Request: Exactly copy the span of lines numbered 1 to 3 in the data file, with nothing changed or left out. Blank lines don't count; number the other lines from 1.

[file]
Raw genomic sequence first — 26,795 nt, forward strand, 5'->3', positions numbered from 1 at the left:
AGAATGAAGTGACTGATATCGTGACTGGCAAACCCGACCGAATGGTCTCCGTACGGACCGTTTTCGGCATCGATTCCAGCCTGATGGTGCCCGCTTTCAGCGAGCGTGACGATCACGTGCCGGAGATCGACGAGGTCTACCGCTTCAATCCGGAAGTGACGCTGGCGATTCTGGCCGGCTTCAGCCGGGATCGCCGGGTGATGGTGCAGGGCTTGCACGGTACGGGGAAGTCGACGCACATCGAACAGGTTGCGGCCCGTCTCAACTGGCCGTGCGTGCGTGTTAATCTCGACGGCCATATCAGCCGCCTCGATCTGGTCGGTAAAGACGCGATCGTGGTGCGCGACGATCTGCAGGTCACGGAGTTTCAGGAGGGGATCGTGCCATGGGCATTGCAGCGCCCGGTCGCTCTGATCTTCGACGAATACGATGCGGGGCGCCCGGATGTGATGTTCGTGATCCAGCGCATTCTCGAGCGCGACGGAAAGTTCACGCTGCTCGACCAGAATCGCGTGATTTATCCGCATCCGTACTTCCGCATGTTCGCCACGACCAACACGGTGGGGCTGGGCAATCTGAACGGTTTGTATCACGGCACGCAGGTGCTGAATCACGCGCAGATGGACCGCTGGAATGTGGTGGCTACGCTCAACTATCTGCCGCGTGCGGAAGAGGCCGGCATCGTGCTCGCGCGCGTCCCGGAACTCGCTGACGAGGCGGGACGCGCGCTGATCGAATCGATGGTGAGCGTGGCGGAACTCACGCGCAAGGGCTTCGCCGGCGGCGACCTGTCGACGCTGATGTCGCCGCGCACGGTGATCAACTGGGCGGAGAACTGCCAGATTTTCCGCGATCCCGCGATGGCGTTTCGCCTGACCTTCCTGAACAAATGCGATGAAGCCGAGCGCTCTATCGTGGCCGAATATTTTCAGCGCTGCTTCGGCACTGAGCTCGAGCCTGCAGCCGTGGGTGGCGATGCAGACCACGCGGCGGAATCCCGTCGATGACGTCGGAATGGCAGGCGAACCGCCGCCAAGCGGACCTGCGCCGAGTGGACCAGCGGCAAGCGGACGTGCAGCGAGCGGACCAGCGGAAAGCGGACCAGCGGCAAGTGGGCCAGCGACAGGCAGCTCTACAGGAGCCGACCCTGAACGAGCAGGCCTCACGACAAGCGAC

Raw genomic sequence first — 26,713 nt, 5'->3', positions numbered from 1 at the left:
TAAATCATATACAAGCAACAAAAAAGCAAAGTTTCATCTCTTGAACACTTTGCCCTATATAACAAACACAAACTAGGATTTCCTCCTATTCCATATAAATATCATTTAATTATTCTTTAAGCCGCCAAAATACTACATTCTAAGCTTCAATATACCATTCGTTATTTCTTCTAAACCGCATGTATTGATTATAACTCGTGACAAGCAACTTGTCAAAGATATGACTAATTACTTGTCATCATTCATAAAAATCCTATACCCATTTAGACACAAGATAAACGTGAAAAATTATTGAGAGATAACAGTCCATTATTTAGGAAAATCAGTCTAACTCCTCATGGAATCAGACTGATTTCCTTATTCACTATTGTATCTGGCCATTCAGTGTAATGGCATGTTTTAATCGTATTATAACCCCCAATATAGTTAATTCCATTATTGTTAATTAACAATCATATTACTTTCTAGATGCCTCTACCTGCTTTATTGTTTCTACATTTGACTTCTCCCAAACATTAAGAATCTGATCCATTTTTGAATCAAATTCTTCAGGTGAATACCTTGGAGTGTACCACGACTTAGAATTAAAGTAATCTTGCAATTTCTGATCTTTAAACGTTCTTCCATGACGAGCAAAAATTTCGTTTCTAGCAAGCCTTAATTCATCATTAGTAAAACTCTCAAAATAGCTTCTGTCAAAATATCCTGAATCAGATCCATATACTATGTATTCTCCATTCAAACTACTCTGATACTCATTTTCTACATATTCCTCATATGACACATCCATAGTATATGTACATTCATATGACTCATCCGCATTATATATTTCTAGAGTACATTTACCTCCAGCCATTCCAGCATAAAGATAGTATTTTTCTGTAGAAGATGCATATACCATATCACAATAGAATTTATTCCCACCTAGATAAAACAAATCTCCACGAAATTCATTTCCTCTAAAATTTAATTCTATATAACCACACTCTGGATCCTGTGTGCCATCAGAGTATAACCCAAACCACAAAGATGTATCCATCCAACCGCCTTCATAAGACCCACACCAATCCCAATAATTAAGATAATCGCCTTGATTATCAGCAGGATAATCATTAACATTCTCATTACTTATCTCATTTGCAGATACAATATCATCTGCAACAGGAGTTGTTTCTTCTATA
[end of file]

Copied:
Raw genomic sequence first — 26,795 nt, forward strand, 5'->3', positions numbered from 1 at the left:
AGAATGAAGTGACTGATATCGTGACTGGCAAACCCGACCGAATGGTCTCCGTACGGACCGTTTTCGGCATCGATTCCAGCCTGATGGTGCCCGCTTTCAGCGAGCGTGACGATCACGTGCCGGAGATCGACGAGGTCTACCGCTTCAATCCGGAAGTGACGCTGGCGATTCTGGCCGGCTTCAGCCGGGATCGCCGGGTGATGGTGCAGGGCTTGCACGGTACGGGGAAGTCGACGCACATCGAACAGGTTGCGGCCCGTCTCAACTGGCCGTGCGTGCGTGTTAATCTCGACGGCCATATCAGCCGCCTCGATCTGGTCGGTAAAGACGCGATCGTGGTGCGCGACGATCTGCAGGTCACGGAGTTTCAGGAGGGGATCGTGCCATGGGCATTGCAGCGCCCGGTCGCTCTGATCTTCGACGAATACGATGCGGGGCGCCCGGATGTGATGTTCGTGATCCAGCGCATTCTCGAGCGCGACGGAAAGTTCACGCTGCTCGACCAGAATCGCGTGATTTATCCGCATCCGTACTTCCGCATGTTCGCCACGACCAACACGGTGGGGCTGGGCAATCTGAACGGTTTGTATCACGGCACGCAGGTGCTGAATCACGCGCAGATGGACCGCTGGAATGTGGTGGCTACGCTCAACTATCTGCCGCGTGCGGAAGAGGCCGGCATCGTGCTCGCGCGCGTCCCGGAACTCGCTGACGAGGCGGGACGCGCGCTGATCGAATCGATGGTGAGCGTGGCGGAACTCACGCGCAAGGGCTTCGCCGGCGGCGACCTGTCGACGCTGATGTCGCCGCGCACGGTGATCAACTGGGCGGAGAACTGCCAGATTTTCCGCGATCCCGCGATGGCGTTTCGCCTGACCTTCCTGAACAAATGCGATGAAGCCGAGCGCTCTATCGTGGCCGAATATTTTCAGCGCTGCTTCGGCACTGAGCTCGAGCCTGCAGCCGTGGGTGGCGATGCAGACCACGCGGCGGAATCCCGTCGATGACGTCGGAATGGCAGGCGAACCGCCGCCAAGCGGACCTGCGCCGAGTGGACCAGCGGCAAGCGGACGTGCAGCGAGCGGACCAGCGGAAAGCGGACCAGCGGCAAGTGGGCCAGCGACAGGCAGCTCTACAGGAGCCGACCCTGAACGAGCAGGCCTCACGACAAGCGAC

Raw genomic sequence first — 26,713 nt, 5'->3', positions numbered from 1 at the left: